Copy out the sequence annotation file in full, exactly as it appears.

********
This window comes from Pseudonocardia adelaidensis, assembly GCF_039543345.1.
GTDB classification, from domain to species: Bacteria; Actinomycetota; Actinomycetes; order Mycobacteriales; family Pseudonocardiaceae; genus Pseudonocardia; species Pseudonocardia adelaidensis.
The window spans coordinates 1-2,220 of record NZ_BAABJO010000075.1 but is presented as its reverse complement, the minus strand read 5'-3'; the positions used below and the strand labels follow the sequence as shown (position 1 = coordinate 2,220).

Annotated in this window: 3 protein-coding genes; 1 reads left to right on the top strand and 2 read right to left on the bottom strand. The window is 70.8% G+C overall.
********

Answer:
This window comes from Pseudonocardia adelaidensis, assembly GCF_039543345.1.
GTDB classification, from domain to species: Bacteria; Actinomycetota; Actinomycetes; order Mycobacteriales; family Pseudonocardiaceae; genus Pseudonocardia; species Pseudonocardia adelaidensis.
The window spans coordinates 1-2,220 of record NZ_BAABJO010000075.1 but is presented as its reverse complement, the minus strand read 5'-3'; the positions used below and the strand labels follow the sequence as shown (position 1 = coordinate 2,220).

Annotated in this window: 3 protein-coding genes; 1 reads left to right on the top strand and 2 read right to left on the bottom strand. The window is 70.8% G+C overall.